airlinetoy1c.jpgThis is a navel-gazing post, but it is self-deprecating, so please read on. What is my most widely read work? Is it one of the articles I wrote? Nope. My book, The Digital Person? Nope. My casebook, Information Privacy Law? Nope. None of the above.

The answer is The Airline Screening Playset: Hours of Fun!

The Airline Screening Playset: Hours of Fun! isn’t a book. It’s not an article. It’s a blog post. And it’s not a blog post about the law; nor does it have deep thoughtful musings about information privacy. Instead, it is a humor piece about the Playmobil airline screening playset.

Sitemeter-CO-airlinescreening3.jpgI posted the blog post on October 11, 2005. Within just a few hours, the post got linked to at many other blogs and in countless chatrooms. Hits to the post began to pour in. I received over ten thousand hits in the first day, and the hits just kept coming afterwards. The sitemeter is on the left.

I still get many hits each day for that post. In all, based on my server’s statistics, it appears that the post has received over 50,000 visits. If you add up all the sales figures for my two books as well as all my downloads on SSRN, it comes nowhere near this figure. This probably means that my most well-read work is my post about a toy playset! So while some law professors can say that the work they’re most famous for is some article or book about the law, I’d be forced to say that my most widely-known work is a blog post about a toy.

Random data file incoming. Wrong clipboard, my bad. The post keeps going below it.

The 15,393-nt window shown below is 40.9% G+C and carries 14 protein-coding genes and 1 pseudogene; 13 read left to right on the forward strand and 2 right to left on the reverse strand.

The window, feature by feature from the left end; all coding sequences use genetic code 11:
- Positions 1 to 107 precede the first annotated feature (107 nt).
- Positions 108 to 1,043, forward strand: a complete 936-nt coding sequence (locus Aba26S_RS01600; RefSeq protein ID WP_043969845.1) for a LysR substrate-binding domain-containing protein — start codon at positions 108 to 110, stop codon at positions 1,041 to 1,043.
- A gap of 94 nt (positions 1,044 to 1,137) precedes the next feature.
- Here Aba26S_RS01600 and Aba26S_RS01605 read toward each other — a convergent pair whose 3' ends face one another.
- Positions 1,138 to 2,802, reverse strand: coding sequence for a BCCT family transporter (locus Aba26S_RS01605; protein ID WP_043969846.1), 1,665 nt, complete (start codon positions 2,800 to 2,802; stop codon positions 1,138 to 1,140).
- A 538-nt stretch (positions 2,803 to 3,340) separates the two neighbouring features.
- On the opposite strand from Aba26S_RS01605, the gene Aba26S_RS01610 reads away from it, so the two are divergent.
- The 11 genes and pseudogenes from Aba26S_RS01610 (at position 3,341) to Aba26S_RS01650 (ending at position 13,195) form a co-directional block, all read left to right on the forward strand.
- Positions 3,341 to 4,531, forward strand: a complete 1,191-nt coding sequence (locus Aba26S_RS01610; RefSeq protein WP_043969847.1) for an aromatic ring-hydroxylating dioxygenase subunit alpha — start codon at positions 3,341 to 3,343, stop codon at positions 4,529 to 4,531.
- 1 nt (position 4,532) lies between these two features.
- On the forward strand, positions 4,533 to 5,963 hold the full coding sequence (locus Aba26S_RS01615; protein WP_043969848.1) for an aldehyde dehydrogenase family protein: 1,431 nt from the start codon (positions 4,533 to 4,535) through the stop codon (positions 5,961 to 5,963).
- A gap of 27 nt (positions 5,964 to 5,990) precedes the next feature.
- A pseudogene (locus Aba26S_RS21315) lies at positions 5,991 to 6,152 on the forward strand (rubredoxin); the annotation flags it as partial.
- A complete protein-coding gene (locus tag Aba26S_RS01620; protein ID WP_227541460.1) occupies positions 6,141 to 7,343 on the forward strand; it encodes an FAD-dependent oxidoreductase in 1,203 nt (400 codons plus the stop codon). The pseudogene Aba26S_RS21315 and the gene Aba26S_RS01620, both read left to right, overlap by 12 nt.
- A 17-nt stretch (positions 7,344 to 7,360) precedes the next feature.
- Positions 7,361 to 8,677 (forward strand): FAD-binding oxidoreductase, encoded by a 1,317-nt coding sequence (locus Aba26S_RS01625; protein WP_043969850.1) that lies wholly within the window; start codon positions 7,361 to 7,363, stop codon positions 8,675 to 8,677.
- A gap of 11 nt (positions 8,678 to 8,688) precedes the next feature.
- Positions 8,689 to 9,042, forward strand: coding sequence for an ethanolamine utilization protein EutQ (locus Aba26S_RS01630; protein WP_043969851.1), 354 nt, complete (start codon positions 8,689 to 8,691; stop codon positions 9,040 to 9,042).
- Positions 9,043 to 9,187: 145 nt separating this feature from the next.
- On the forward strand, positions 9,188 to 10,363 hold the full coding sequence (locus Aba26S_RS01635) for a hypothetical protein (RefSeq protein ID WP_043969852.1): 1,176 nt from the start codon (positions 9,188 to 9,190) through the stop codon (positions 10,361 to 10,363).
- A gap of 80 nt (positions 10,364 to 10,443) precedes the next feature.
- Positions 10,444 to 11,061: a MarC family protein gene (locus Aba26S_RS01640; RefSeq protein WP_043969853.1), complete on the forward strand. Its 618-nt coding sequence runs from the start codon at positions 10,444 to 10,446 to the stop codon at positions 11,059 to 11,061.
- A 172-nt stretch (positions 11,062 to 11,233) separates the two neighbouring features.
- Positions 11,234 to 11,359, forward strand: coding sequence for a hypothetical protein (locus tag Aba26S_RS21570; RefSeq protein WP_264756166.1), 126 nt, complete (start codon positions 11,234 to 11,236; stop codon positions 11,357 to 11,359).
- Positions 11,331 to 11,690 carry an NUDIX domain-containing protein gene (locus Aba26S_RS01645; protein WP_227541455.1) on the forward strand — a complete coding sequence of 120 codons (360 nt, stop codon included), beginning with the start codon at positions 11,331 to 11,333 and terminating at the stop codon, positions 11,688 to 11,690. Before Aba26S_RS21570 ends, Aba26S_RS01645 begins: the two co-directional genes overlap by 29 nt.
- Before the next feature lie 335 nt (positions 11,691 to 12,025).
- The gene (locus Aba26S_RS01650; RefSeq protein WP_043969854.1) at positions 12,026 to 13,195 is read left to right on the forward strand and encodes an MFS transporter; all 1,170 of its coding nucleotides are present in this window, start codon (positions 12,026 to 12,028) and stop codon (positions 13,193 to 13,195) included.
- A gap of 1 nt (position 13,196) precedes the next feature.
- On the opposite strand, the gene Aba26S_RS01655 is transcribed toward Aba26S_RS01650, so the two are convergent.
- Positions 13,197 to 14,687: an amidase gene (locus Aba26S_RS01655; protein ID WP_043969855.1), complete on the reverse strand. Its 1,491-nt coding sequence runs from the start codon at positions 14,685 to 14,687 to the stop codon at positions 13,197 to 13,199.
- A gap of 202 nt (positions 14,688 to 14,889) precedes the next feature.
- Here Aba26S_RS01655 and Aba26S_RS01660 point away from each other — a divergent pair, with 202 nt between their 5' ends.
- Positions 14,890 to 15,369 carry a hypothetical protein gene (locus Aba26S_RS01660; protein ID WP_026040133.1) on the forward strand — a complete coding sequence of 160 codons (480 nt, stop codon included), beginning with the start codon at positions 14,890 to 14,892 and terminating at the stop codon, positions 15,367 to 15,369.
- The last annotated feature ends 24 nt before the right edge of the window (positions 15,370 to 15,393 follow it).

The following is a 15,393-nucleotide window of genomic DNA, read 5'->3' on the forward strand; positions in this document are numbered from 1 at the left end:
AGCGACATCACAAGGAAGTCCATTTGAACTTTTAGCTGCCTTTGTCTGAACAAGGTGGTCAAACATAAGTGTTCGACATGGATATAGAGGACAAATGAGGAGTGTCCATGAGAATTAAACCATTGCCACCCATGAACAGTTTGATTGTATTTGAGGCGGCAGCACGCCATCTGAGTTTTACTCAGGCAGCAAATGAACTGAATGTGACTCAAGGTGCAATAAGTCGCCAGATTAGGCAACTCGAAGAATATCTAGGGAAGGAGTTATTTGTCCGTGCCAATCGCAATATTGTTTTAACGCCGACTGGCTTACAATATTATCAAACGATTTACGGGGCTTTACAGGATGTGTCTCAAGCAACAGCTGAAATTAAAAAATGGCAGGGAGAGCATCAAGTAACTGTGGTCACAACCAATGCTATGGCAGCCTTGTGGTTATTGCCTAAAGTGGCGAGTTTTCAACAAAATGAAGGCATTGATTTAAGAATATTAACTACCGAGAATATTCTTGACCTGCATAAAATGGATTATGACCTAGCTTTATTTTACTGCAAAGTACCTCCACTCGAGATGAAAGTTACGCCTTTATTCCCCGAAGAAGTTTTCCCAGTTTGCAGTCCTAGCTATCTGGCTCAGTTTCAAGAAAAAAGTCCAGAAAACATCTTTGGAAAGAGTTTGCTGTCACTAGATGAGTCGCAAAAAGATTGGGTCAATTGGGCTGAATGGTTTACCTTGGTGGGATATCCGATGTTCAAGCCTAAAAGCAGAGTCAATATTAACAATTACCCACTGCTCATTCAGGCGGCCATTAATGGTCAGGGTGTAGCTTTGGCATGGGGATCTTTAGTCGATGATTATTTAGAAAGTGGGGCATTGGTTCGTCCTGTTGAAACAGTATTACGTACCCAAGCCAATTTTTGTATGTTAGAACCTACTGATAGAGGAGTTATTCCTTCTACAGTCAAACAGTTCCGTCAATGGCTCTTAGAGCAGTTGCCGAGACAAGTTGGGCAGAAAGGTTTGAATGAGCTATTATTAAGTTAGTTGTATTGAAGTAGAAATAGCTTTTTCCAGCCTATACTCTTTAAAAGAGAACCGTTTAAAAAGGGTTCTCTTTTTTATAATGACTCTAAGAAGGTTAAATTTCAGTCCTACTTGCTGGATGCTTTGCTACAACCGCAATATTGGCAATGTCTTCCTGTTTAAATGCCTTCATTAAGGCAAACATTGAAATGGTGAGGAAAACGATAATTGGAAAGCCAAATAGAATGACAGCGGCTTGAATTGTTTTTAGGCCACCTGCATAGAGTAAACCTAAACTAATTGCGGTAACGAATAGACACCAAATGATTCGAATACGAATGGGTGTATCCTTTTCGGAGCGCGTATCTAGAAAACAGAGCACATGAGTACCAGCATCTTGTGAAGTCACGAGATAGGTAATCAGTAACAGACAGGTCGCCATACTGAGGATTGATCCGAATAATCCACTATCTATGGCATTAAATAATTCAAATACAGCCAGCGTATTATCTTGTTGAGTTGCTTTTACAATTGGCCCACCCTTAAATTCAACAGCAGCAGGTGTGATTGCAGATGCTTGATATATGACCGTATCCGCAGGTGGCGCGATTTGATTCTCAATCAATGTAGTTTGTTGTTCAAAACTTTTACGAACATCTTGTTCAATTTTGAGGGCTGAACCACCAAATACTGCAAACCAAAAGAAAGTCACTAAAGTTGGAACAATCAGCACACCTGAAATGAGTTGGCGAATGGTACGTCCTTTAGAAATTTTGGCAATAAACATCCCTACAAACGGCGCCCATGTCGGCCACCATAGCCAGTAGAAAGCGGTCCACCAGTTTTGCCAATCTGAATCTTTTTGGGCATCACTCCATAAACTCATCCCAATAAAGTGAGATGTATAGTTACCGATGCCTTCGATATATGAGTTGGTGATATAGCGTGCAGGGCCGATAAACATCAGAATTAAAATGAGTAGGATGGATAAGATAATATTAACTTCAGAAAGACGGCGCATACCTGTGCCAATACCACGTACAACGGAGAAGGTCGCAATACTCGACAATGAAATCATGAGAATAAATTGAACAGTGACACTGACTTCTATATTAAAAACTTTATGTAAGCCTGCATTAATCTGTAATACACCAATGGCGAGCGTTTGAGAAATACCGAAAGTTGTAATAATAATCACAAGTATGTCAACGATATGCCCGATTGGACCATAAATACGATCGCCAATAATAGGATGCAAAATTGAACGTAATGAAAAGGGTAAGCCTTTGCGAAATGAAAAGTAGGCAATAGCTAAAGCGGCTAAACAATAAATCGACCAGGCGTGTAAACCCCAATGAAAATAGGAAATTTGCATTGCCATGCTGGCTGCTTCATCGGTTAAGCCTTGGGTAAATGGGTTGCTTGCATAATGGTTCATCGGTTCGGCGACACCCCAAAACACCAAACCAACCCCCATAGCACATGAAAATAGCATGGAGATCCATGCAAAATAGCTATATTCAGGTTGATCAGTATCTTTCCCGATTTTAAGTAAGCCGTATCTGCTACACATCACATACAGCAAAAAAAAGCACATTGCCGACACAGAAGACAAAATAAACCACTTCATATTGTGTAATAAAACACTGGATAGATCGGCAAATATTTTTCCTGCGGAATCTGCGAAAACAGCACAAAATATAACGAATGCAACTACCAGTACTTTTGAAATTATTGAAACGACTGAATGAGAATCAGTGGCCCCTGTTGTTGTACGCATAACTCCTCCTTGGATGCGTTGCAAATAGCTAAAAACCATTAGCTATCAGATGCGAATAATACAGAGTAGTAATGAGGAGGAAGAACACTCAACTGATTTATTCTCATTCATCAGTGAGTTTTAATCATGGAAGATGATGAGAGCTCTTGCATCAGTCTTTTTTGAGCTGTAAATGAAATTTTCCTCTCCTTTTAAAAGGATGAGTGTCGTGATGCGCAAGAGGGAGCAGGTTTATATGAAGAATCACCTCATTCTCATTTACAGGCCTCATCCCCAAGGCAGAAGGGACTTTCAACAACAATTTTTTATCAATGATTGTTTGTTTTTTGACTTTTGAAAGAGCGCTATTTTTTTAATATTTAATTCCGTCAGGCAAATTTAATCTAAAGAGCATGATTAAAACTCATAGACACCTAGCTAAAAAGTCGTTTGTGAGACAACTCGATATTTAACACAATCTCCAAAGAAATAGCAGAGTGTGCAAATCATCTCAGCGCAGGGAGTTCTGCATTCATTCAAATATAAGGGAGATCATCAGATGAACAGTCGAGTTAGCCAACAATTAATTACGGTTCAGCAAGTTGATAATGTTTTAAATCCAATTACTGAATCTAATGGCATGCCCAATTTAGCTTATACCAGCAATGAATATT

Anyway, I guess this is just one of those bizarre facts of life. . .


Article III Groupie Disrobed: Thoughts on Blogging and Anonymity

A3G.bmp“Article III Groupie” is the pseudonym for the mysterious author of a wildly popular blog about the federal judiciary, Underneath Their Robes. The blog is a lighthearted and witty discussion of the federal judiciary, chronicling the lives of judges and law clerks. Article III Groupie (or A3G for short) describes herself as an attorney from a Top 5 law school who works at a “large law firm in a major city, where she now toils in obscurity.” She writes: “During her free time, she consoles herself through the overconsumption of luxury goods. Her goal in life is to become a federal judicial diva.” Her identity has long remained shrouded in secrecy.

As she describes her blog:

This weblog, “Underneath Their Robes” (“UTR”), reflects Article III Groupie’s interest in, and obsession with, the federal judiciary. UTR is a combination of People, US Weekly, Page Six, The National Enquirer, and Tigerbeat, focused not on vacuous movie stars or fatuous teen idols, but on federal judges. Article III judges are legal celebrities, the “rock stars” of the legal profession’s upper echelons. This weblog is a source of news, gossip, and colorful commentary about these judicial superstars!

Her blog has become a regular read among the legal blogosphere. Even federal judges enjoy it. According to a New Yorker article:

The blog has many fans, including Richard Posner, the legal scholar and federal appeals-court judge in Chicago. “The beauty contests between judges can’t be taken very seriously, but I enjoy the site,” he said. “It presents good information about clerkships and candidates. It’s occasionally a little vulgar, but this is America in 2005.”